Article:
Are there suggestions out there as to the best way to insulate newly installed speakers!  I have been working to improve the  tightness of my 22 year old home but after that big effort, I installed 10 speakers in 5 rooms.  This, as one might suspect, has resulted in several holes leading from unconditioned spaces to conditioned spaces. Some folks say just drape insulation over the new speakers while other say build a box to protect the innards of the speakers from fiber glass, dust, etc. The latter is supposed to enhance the quality of the music emanating from the speakers but there are many opinions out there!

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Build a box, air seal & mound insulation over them equivalent to what's around them

As for acoustics - depends on speakers  - base, etc... as these are probably regular 3 to 5 ways it probably wont help much but you might want to check w/ manufacturer for suggestions- as for long life & keeping crap out - box em

Thanks, Sean!  I have been looking for "ready made" boxes w/o much luck, mostly 'cause I wanted to see how they look and how they were constructed so I might have a template to follow.  I have contacted my 3 manufacturers, some who say use a box and others make no mention of a need for a box.  What do you think about a Styrofoam box with 1.5 to 2 " thick walls, then covered with insulation?

I would dare to say it doesn't matter what the box is made of - drywall or foam are easiest. I say air seal that box, insulate over it and call it good.

Just wanted to thank all of you who responded to my inquiry and I am looking for Styrofoam so I can start my box construction.  Some of my speaker instructions state a cubic foot of volume is required to maximize sound output while others don't seem to even address this issue? Is htis a case of what is good for the goose is good for the gander?.  All will get boxes over time, I guess, and then I shall cover them with insulation!

Cheers.

John

have you heard of TenMat covers?  They are designed for recessed lights, but would work for speakers.  they are not overly expensive and are very easy to install.  http://www.tenmat-us.com/index.html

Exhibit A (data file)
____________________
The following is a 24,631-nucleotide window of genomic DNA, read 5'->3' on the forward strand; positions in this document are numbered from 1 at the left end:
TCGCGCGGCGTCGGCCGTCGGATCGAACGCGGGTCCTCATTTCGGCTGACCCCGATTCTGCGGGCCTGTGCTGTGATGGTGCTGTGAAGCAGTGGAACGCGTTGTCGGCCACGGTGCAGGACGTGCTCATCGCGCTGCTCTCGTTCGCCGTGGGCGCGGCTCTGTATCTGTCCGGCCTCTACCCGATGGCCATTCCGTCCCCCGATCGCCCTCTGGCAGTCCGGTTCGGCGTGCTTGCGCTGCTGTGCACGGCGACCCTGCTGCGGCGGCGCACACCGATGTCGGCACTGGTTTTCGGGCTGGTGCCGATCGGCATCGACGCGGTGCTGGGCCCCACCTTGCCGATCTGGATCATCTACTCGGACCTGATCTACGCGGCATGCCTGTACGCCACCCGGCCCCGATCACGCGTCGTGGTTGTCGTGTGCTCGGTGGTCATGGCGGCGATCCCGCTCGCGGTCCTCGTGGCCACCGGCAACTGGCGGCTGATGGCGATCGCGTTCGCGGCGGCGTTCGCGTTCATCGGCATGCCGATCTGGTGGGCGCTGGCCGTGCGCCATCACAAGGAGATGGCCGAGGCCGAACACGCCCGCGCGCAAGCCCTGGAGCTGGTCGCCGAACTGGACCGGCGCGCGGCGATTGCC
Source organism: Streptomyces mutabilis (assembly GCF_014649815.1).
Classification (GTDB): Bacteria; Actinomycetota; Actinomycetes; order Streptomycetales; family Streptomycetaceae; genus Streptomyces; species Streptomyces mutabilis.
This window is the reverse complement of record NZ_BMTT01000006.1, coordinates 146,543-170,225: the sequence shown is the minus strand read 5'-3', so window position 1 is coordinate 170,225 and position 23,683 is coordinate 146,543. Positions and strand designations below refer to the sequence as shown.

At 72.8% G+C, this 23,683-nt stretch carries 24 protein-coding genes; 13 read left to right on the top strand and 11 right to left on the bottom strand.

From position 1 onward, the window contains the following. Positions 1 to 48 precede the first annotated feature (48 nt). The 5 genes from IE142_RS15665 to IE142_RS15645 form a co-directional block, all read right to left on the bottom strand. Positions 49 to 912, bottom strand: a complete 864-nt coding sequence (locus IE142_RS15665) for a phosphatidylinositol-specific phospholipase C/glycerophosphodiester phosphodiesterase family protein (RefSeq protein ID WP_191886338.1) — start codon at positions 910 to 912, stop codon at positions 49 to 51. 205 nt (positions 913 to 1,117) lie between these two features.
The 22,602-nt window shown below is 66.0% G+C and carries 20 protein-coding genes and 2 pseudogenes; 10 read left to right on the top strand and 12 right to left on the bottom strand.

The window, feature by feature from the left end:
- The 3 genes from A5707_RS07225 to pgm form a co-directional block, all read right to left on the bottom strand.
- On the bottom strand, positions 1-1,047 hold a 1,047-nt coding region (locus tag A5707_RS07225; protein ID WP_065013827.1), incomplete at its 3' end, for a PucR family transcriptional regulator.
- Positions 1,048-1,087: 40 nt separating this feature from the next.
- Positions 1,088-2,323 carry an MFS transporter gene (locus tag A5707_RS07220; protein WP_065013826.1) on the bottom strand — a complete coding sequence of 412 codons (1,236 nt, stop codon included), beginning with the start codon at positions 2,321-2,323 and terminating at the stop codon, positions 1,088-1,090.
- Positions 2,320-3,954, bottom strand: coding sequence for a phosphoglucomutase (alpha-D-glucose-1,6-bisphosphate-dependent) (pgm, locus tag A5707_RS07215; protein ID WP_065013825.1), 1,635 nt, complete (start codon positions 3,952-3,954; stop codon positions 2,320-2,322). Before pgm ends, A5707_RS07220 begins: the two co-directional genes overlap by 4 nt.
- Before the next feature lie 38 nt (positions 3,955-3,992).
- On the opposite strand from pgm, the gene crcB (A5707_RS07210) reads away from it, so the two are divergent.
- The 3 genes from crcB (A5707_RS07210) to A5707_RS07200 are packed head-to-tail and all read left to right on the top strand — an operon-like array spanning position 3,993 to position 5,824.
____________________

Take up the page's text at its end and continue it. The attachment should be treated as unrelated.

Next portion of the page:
Thanks, Pat, for your time and your response.  I will visit that site and see what they have to offer! Cheers.

John

Pat, John again. Have you used this product for in-wall speakers and if so, how did you affix them to a vertical wall?

I only use then in attics. Framing the cavity is most effective for walls.

Thanks for your response, Pat.  Do you feel it is necessary for me to frame wall-mounted speakers when the backsides are open to the attic?  I am leaning toward just foam spraying the covers to the walls?     

We use plural component foam (2 part foam), not the foam from an aerosol can (single component foam) so the foam sets up fairly quickly and it binds to the TenMat covers very well. I could set a cover over a speaker on a vertical surface and spray it to support it with this system as long as I can access the speaker from an attic or similar surface. This will not work with single component foam, and would not work with 'froth packs' in situations where ambient or surface temperature is below 60. I can do it at temperatures as low as 30 with a foam rig.

For the typical 2-way (meaning 2 speakers, tweeter and woofer) in-wall rectangular speakers that are designed to fit in between a 2x4  16"oc wall cavity, boxing in an enclosure will generally improve the bass response. Simply place 2 pieces of wood between the studs top & bottom of speakers  and seal with caulk. Depending on the drywall, you may want to add additional screws to minimize any wall vibration caused by the woofer For round in-wall which are typically used in ceilings (the tweeter is mounted inside the woofer cone)you need to box them in both for acoustics and preventing insulation. Between floors with no access may prevent you from making an enclosure. Keep in mind electrical low voltage codes do require you use speaker wire rated for in-wall and I would recommend 14 gauge if running any distance or 16 gauge for short distances. Speakers are polarized so make sure the wire is marked

Jose, Thank you for your helpful response.  It was very comprehensive, the kind of help I am needing. BTW, if one is to reverse the polarity of the speaker wire, what kind of effect is one likely to notice? Scratchy, muddy sound, ???

Cheers.

John

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